If I had an Emmy ballot: Outstanding Supporting Actress in a Comedy

Emmy Nominations Week continues here at HitFix, in which Fienberg and I attack the possible nominees from two angles: Dan speculates on who will be nominated, while I pretend like I have an Emmy ballot and say who should be.

(Here’s Dan’s take on drama supporting actor and actress from yesterday, as well as my actor and actress takes.)

Today, it’s time for the comedy sidekicks. While I was sleeping, Dan posted his thoughts on the probable nominees for Outstanding Supporting Actress in a comedy, and if you click through you’ll have my hypothetical ballot…

If the picture above wasn’t enough of a giveaway, and if my writing about her early and often in discussing “Community” wasn’t, either, my first nominee choice (and my probable favorite if I had a hypothetical vote) is Alison Brie. She took a character who was a broadly-sketched cartoon and managed to simultaneously embrace that side of things while giving Annie some real depth and humanity. Anything they ask her to do, she nails, and that includes completely upsetting the apple cart with her chemistry with Joel McHale. Bonus points for one of the funniest “Mad Men” moments of the season, when Trudy asked Pete to come join her in the kitchen.

This was not a very good season for “The Office,” for reasons both too long and too depressing to go into here. One of the few bright spots, though, was Ellie Kemper, who owned every scene she was in as the chipper-to-the-point-of-mental-instability Erin. She was so good I may even one day rewatch “Scott’s Tots,” which otherwise was one of the most excruciating, tone-deaf episodes in the show’s history, just to watch Erin cluelessly cheer Michael on. I’m annoyed Jenna Fischer has yet to win one of these things, but if any performer on “The Office” was Emmy-worthy this year, it was Kemper.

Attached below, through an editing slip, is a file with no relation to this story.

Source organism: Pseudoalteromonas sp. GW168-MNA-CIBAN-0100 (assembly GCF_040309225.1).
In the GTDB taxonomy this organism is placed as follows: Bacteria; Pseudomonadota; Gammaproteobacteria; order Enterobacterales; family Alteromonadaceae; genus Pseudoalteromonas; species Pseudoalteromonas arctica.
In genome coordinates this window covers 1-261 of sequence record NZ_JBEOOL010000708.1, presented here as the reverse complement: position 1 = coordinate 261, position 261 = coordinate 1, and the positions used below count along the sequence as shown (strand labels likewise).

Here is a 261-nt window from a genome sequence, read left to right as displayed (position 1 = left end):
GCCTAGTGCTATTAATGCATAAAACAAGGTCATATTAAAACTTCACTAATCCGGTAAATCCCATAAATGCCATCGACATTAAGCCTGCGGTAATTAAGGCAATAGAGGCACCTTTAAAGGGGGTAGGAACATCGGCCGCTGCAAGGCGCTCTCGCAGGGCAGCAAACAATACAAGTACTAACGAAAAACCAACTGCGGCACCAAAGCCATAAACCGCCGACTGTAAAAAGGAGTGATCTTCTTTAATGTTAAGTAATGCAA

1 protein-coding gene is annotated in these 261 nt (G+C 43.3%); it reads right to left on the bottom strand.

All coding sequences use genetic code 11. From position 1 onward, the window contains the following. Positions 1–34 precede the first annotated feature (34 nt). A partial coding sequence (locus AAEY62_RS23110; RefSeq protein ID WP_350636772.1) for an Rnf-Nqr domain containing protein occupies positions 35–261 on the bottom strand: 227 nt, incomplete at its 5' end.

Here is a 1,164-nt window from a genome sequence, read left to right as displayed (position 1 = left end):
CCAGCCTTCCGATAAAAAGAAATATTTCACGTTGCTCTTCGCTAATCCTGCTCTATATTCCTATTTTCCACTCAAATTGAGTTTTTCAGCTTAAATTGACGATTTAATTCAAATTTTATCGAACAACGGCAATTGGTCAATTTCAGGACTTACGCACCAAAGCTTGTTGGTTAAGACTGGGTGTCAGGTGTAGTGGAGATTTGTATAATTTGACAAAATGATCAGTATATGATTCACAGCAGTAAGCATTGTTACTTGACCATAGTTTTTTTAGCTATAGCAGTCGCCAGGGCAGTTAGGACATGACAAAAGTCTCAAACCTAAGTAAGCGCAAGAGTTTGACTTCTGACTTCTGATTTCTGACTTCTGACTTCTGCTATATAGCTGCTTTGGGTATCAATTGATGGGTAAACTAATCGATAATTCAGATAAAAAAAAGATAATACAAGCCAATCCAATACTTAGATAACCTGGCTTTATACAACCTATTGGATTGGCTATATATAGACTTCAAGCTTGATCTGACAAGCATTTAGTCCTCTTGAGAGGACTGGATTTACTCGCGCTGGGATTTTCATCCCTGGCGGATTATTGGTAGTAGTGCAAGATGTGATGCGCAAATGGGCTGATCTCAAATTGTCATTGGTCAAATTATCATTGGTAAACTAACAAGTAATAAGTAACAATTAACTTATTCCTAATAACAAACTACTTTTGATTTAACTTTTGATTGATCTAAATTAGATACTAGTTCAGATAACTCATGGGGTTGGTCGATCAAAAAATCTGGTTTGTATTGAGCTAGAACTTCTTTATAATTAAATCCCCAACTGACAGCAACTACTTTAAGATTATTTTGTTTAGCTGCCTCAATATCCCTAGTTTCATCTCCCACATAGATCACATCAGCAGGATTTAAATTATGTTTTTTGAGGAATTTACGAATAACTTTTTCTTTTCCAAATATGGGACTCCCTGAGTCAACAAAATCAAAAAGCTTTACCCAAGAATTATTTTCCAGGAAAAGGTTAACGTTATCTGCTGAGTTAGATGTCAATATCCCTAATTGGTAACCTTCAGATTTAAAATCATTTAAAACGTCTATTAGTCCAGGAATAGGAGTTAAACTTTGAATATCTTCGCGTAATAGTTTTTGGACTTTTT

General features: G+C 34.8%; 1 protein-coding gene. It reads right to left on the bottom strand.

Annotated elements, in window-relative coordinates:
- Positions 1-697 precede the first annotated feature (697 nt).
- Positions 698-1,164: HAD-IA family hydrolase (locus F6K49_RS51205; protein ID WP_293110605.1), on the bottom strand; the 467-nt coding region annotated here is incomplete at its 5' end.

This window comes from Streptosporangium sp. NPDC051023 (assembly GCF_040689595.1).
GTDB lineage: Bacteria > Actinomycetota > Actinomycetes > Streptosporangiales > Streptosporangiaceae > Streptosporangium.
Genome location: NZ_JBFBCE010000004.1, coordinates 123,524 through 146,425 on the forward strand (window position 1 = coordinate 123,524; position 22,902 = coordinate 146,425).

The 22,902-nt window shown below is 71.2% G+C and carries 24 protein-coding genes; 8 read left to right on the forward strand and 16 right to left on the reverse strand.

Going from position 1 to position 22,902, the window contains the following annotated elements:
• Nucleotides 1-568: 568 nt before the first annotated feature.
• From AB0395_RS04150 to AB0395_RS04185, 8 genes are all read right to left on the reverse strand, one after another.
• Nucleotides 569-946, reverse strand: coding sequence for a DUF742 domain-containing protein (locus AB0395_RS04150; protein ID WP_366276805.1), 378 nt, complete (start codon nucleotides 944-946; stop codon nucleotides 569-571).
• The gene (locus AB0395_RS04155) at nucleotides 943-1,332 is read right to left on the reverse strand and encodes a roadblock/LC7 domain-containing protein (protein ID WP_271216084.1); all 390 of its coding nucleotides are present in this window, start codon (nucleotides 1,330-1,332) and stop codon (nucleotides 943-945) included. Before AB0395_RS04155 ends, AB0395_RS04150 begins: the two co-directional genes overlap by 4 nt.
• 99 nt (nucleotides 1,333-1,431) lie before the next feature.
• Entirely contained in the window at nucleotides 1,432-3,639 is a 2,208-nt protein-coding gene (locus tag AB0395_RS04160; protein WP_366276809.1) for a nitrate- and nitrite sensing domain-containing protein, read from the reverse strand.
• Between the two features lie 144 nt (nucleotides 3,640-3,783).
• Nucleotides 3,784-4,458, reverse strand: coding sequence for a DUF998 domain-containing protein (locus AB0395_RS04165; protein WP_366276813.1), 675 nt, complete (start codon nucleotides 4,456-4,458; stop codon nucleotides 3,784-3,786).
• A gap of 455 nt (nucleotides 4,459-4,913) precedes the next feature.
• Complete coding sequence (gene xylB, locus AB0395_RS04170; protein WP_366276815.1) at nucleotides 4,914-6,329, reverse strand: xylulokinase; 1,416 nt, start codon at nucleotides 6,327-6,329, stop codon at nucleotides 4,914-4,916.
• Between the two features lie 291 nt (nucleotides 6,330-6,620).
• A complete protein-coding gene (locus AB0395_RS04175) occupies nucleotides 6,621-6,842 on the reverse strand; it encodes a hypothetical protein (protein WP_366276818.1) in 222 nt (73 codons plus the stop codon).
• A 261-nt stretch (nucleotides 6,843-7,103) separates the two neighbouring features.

Y’all know I don’t love “Glee.” The point of this exercise, though, isn’t to pick the best performances from my favorite shows, but to pick the best performances, period, and Jane Lynch (who’s the clear favorite to win the non-hypothetical Emmy) was fabulous, even as the writers kept waffling on exactly how human they wanted to let Sue be.

The massive season-to-season improvement of “Parks and Recreation” was one of the year’s most pleasant surprises, and Aubrey Plaza‘s role within that was one of the biggest sub-surprises. We knew she could nail the deadpan sarcastic thing (any scene of Plaza and Nick Offerman trying to out-minimalist each other was a delight), but for guarded, cynical April to become the romantic heart of the series? Her work with Chris Pratt was terrific, but she was nearly as good when matched with any member of the ensemble.

Yvonne Strahovski is a weird case. The show she’s on is rightfully classified as a comedy, yet most of her contributions to it are on the dramatic side of the ledger. Still, the work she does in giving emotional weight to the world of “Chuck” makes a lot of the silliness possible. And on those rare occasions when she’s called upon to do so (like “Chuck vs. the Honeymooners”), she’s shown that she can be funny, even if her job description largely requires her to make you believe any of this could be happening while having crazy chemistry with Zachary Levi.

If this category were solely about who makes me laugh the most, my clear favorite would have to be Merritt Wever. There were times in season two of “Nurse Jackie” where I stuck with the show almost entirely to see what Wever would do and say next. That show’s producers clearly recognized what they had in her and gave her even more material this year, showing that a slightly more street-wise Zoe would be no less funny than the naive nursing student from the start of the series.

Tough omissions: Jane Adams from “Hung,” Yvette Nicole Brown from “Community,” Lizzy Caplan from “Party Down,” Rosemarie DeWitt from “United States of Tara,” Busy Philipps from “Cougar Town,” Sofia Vergara from “Modern Family.”

Alan Sepinwall may be reached at sepinwall@hitfix.com